COVID has accelerated existing consumer trends, with consumers now spending up to 50% more time on social media on mobile (Forbes). This has created a huge opportunity for retailers, but also a giant need to create relevant content to reach them. Influencers have the unique ability to humanize a brand and create conversation, appeal and demand for products in the context of real-life. This has become especially important as followers seek normality, assurance and guidance from those they trust during uncertain times. Given many have spent years developing communities that intimately know and trust them, influencers have appeal for ways they connect with and communicate to niches based on regions, age and socioeconomics that require specialized, relevant messaging to resonate. Now more than ever, followers are peering deeper into the intimate personal lives of influencers and building stronger connections with them as a result. Any brands influencers choose to align with therefore become even more important to their followers than pre-COVID. The other advantage is that, while brands, agencies, photographers and whole crews were unable to shoot for months, influencers filled this gap by producing brand content within their own homes. As a party of one, they created customised, on-spec branded imagery quickly and cost effectively. While restrictions have begun to loosen, for brands facing budget cuts to high production campaign shoots, influencers remain their most efficient means of creating content to communicate with consumers during this transition and post-Covid.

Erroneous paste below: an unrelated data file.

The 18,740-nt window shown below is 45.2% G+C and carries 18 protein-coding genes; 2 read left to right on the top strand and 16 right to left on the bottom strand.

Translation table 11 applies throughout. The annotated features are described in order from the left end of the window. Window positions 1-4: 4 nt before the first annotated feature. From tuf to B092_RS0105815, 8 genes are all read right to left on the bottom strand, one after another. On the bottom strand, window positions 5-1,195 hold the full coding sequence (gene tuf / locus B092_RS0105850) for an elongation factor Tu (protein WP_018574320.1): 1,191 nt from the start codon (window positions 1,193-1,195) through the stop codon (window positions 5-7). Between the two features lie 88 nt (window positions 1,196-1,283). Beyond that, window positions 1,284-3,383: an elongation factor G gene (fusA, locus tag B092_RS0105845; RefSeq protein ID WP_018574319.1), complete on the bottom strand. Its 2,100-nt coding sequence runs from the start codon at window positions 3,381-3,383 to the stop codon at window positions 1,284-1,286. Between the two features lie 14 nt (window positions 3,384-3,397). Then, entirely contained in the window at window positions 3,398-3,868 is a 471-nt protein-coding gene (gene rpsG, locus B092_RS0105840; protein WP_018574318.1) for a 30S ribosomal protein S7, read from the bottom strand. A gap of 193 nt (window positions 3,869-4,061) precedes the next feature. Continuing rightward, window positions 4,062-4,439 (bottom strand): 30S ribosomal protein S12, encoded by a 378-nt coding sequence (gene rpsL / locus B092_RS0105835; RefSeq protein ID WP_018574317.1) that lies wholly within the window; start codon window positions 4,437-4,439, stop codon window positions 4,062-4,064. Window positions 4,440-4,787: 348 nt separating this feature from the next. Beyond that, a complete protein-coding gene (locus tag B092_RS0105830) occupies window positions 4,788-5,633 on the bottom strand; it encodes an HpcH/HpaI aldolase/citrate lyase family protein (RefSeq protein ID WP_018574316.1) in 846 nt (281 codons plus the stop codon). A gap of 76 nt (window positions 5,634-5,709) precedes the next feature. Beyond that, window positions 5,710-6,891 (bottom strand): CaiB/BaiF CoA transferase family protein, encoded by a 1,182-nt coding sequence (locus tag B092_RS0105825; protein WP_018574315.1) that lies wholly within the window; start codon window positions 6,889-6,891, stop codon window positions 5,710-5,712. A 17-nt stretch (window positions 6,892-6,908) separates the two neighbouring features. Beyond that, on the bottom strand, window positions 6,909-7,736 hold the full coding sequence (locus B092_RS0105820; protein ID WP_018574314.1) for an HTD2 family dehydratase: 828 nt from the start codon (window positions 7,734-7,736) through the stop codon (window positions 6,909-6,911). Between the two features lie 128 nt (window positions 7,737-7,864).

Becoming more audience-centric
Related to their ability to know and grow an audience, the best influencers can travel across different platforms and adapt to what’s appropriate for that specific channel. There are different sentiments and critical nuances depending on the social channel, but the bottom line comes down to knowing your audience. For example, we have seen the rise of TikTok over the last three months with more and more influencers creating light-hearted content and reaching out to new, younger audiences. It’s a sign of the zeitgeist and an underlying desire for more entertainment and levity. Relatedly, LIKEtoKNOW.it saw a 194% YoY increase in clicks in May, with sales increasing by 144%. Because LIKEtoKNOW.it is a shopping app, and influencers have nurtured their following to go there for shopping information and inspiration, it gives consumers a much-needed outlet during otherwise stressful times. Whatever the channel, being able to track which influencer channel converts best for their audiences will be paramount to future-proofing an effective long-term influencer strategy.
The great pivot: influencer industry as Darwinian
As COVID has impacted the daily lifestyle of millions of people for the foreseeable future, influencers of all following sizes are being challenged to evolve or expand their content cross-category to fit the needs and subject matter relevant for today’s world. A travel influencer not able to promote a resort amidst a global pandemic is finding themselves having to generate content more relatable to their audience, lest they go dark and hibernate until travel life fully resumes. The innate ability to pivot in a seamless and authentic way that reflects consumer sentiment makes influencers so critical to engaging with consumers right now. But, easier said than done. There’s an important balance an influencer must strike and a level of respect from their followers to keep them engaged. Not all influencers will be successful at this. We will see a shakeout of those that struggle to genuinely pivot, but those that adapt will reap long-term benefits by giving themselves more range and versatility for the future.